Top 10 credit myths
The big attraction of 0% balance transfer cards is in the name: if you are accepted at the advertised 0% rate and given a high enough credit limit, you can move your existing debt with another provider into this new card and benefit from a much lower rate of interest, or a set period of 0% interest promotional offer - some now last up to 40 months.
With a 0% card you can shift that debt and potentially give yourself a longer period of time to pay it off – but try to remember to pay back at least the minimum amount required each month, otherwise you may lose the promotional rate.
Some 0% balance transfer cards also offer 0% on purchases for a period of time, however this is often not the case so it’s best to fully understand the terms and conditions of use and in particular what interest rate applies for new purchases before you start using your new credit card.
You’ll normally have to pay a fee to your new credit card provider – usually 2-3% of the balance you’ve transferred, sometimes higher – and after the 0% deal finishes, you'll start being charged interest at the card's standard rate, so it is usually a good idea to pay it off before the rate goes up.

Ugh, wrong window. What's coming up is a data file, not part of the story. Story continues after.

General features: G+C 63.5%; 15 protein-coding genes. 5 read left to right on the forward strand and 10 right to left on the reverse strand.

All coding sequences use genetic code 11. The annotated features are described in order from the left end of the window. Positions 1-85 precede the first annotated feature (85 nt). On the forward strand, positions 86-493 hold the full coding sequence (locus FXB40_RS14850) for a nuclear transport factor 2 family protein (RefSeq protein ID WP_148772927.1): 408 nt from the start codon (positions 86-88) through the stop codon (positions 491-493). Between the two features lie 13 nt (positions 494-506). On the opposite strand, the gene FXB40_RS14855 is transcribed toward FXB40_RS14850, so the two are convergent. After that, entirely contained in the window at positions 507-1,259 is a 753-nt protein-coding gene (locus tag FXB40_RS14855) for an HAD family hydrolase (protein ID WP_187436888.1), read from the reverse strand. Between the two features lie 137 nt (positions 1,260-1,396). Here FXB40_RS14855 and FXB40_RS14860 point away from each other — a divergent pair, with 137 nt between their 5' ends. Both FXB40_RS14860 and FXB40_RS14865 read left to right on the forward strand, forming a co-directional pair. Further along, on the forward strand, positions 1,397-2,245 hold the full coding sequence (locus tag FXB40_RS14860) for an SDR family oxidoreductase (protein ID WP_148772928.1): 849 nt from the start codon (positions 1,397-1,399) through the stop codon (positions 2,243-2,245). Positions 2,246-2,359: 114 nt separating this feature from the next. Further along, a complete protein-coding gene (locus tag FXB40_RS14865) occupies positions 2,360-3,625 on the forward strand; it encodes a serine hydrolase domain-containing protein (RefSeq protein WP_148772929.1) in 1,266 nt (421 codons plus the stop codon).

Experian uses your credit information - as well as information you provide about your requirements and financial circumstances - to show you products that are matched to you.††
This means you can see a list of credit products that you are more likely to be accepted for, and as it is a ‘soft search’ only you can see it on your credit report. For a credit product search that matches your credit information create a free Experian account.
Experian doesn’t give advice on the suitability of products to customer’s needs. If you would like to get help on which products suit your needs, it is best to seek help from a financial adviser.